In October, the plants are cut but left bundled in fields for another two months. Then they get covered in snow, which residents say is the secret to producing powerful hashish. The snow turns once-green buds red — "like a radish," one farmer said.
After the plants are dried and brittle, entire families gather to make hash. It's produced by beating marijuana buds with sticks so dust-like residue floats to the ground. The residue is then swept up and packed into a bag — or the hide of a freshly slaughtered sheep or goat — so it gels into a substance that resembles smashed chocolate cake. It can then be smoked.
"The students, the doctors and other people who know, all want charas from the Tirah Valley," said Zakirullah Afridi, 35, using the local name for hash. As he spoke, he rubbed a half-dollar-size ball of hash between his fingers. "The taste is good. It's sweet. It's oily. And it makes you drowsy."
In a part of Pakistan so rugged residents say the first paved road opened just this year — after the Pakistani army built it to transport military supplies -— tribesmen consider hash to be a vital "medicine" for six ailments.
Diabetes. High blood pressure. Constipation. Poor sexual performance. Unhappiness. Being overweight.
"We also give it to the chickens in the field so they produce more eggs," said Sadar Khan Afridi, 36, who estimates his family can produce about 15 pounds of hash annually.
But most of the hash is sold on the black market. Several Tirah Valley pot farmers say they earn $5,000 to $10,000 annually, a respectable income in one of the world's most remote regions.
When the Pakistani Taliban controlled the area, it taxed marijuana crops but otherwise did not interfere in the trade, residents said.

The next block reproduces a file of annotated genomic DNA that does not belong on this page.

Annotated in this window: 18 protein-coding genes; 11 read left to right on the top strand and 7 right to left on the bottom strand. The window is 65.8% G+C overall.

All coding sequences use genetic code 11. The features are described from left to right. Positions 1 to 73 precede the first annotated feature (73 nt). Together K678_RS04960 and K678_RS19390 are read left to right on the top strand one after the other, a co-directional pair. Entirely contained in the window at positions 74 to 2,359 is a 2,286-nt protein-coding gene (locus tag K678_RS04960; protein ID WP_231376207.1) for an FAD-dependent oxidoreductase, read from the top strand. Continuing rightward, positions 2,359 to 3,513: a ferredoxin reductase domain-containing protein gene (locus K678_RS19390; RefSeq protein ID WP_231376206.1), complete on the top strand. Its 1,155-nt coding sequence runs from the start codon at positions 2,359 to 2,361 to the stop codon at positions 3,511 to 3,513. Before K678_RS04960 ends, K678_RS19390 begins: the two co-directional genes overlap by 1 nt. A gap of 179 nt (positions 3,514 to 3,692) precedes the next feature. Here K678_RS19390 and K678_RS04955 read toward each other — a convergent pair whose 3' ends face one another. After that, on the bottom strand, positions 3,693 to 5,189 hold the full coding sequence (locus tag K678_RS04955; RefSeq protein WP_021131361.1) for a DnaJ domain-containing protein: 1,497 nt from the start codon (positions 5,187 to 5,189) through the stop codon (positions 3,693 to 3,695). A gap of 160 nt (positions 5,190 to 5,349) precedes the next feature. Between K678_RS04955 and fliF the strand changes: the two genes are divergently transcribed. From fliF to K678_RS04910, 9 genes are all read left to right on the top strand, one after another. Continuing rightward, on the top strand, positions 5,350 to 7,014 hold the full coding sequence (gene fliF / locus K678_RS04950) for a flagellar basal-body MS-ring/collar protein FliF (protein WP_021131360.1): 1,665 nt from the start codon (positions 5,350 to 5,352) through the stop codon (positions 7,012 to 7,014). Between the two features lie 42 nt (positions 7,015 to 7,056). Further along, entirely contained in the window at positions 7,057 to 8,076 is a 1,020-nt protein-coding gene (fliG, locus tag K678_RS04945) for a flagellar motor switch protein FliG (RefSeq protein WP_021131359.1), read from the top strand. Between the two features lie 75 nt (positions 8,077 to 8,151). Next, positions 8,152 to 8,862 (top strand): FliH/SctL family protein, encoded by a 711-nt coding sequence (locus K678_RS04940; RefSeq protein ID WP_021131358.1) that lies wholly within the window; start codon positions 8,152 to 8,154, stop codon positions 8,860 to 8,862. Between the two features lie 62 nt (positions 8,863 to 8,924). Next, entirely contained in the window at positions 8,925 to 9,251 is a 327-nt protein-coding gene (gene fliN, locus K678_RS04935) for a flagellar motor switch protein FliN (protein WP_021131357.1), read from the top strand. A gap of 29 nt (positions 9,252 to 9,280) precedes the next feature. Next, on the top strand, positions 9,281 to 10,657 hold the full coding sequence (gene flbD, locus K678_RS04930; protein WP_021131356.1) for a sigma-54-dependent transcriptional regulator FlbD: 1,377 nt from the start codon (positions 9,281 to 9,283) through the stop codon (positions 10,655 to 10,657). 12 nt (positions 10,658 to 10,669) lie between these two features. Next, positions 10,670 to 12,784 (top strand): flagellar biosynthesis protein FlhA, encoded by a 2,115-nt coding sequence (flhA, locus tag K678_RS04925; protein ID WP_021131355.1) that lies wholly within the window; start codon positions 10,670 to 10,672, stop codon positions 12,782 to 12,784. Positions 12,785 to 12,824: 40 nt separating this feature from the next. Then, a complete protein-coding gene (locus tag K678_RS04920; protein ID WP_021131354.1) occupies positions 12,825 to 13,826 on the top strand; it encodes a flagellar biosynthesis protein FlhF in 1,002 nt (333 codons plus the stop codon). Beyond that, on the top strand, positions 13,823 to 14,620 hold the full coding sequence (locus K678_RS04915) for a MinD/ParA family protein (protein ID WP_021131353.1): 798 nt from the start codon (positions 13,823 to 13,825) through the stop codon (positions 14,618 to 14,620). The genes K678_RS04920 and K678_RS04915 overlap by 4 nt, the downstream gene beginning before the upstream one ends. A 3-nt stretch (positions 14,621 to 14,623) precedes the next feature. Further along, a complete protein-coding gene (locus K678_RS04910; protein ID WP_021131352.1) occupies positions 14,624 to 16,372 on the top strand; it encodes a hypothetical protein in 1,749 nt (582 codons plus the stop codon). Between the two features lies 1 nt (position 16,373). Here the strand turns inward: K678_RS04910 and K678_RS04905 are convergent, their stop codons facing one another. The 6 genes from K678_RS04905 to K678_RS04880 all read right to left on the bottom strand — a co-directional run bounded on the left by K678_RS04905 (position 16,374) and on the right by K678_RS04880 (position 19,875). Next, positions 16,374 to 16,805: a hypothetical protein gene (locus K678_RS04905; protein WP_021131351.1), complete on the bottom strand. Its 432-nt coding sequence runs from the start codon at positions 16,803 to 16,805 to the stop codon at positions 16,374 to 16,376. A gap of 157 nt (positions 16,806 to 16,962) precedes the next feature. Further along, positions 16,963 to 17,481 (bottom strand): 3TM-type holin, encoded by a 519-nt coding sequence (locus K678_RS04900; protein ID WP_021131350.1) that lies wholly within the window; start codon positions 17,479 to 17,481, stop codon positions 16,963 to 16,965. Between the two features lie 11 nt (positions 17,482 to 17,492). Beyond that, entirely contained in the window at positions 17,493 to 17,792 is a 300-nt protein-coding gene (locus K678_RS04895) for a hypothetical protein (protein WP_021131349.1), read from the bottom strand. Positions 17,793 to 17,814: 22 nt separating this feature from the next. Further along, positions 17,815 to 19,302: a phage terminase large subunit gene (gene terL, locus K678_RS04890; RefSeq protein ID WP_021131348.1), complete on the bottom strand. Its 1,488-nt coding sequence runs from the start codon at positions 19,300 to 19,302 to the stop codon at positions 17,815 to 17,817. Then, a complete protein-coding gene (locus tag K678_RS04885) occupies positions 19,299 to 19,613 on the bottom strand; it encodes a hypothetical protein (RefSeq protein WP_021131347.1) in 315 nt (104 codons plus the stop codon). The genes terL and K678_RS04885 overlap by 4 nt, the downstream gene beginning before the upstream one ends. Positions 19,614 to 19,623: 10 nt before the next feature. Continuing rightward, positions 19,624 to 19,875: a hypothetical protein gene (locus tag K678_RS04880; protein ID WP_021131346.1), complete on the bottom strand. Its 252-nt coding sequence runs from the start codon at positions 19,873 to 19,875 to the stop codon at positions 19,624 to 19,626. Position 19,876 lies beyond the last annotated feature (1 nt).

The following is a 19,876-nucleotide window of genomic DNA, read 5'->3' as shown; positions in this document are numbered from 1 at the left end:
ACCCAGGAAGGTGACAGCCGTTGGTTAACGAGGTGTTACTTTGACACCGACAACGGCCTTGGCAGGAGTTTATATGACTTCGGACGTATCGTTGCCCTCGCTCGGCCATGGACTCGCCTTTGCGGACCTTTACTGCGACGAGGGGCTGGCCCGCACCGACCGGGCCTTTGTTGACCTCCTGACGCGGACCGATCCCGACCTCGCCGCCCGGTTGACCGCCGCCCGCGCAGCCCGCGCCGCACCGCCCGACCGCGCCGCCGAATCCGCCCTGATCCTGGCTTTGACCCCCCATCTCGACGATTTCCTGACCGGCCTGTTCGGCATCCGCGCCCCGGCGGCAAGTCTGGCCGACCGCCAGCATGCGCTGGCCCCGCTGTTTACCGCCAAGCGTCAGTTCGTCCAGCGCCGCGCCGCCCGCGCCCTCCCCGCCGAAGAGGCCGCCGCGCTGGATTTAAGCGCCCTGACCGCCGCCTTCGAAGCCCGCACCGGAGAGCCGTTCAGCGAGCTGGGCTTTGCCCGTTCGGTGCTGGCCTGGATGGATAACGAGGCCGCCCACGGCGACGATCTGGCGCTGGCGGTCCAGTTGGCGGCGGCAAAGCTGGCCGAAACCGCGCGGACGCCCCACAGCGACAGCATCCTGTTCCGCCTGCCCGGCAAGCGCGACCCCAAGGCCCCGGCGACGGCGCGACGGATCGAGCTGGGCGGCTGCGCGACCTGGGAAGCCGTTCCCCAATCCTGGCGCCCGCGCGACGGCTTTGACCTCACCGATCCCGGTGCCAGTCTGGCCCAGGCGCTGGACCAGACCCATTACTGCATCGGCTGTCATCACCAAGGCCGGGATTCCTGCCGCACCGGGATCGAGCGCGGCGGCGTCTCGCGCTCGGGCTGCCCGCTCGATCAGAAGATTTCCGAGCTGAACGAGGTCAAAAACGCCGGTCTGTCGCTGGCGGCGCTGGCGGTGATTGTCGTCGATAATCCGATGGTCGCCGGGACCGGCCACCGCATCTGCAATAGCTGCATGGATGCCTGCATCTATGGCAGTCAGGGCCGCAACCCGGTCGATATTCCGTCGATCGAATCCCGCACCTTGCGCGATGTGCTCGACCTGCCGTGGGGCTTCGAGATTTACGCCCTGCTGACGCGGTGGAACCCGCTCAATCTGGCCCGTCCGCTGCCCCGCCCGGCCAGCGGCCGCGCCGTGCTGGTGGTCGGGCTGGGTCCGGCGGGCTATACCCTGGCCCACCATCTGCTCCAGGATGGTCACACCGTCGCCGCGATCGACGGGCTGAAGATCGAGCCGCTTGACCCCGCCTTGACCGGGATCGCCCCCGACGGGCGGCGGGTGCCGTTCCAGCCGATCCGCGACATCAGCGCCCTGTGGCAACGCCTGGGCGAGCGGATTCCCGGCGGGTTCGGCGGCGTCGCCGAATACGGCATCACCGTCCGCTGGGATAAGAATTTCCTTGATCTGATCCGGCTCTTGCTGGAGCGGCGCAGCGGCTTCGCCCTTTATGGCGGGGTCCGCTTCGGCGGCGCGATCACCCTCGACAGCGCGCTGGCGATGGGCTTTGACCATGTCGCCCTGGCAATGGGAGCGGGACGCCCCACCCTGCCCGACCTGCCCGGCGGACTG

Even as Pakistan tries to exert more control, residents insist they are still governed by colonial-era regulations that gave them wide latitude to set their own laws.
Pakistan's army, which entered the Tirah Valley for the first time in 2003, appears to be taking a different view. Shah Nawaz Afridi said at least 100 Tirah Valley residents have been arrested in recent months for drug offenses.
"Even carrying one kilogram is now a difficult task," said Mohammad Karim Afridi, 43. "They are checking every vehicle . . . even the nuts and bolts . . . and if they have any idea someone is keeping hashish at home, they raid."
A spokesman for the Pakistani military declined to comment. Pakistan's Anti-Narcotics Force also declined to comment, except to point to statistics showing it has seized 57 tons of hash between March 1 and Aug. 31.
"The operation in the Tirah Valley was launched to clear the area of terrorists, but the drug problem is also part of counterterrorism operations," said one Interior Ministry official, who asked not to be identified because he was not authorized to discuss the matter. "Drug money is being used to fund militancy. . . . It will be done away with completely."
Now, there is widespread concern in the Tirah Valley that the army will not even allow the crop to be planted next year.
With smuggling a mainstay of the tribal economy, it is hard to imagine Pakistan's hash trade will totally dry up. But residents say even a partial disruption will cripple them financially because little else grows in the Tirah Valley except corn, walnuts and apricots.
"In the past, we had thick forests, but now the forests are depleted, so this is the only source of income," said Nisbat Afridi, 27.
But as some countries in the West liberalize marijuana laws, tribesmen and even a few Pakistani lawmakers see opportunity.
"We want permits and licenses for hashish, so we can show more people about the benefits, and if they allow us, we can export it," Sadar Khan Afridi said. "We could offer people better products, better prices."
Washington Post correspondents Haq Nawaz Khan and Shaiq Hussain contributed to this report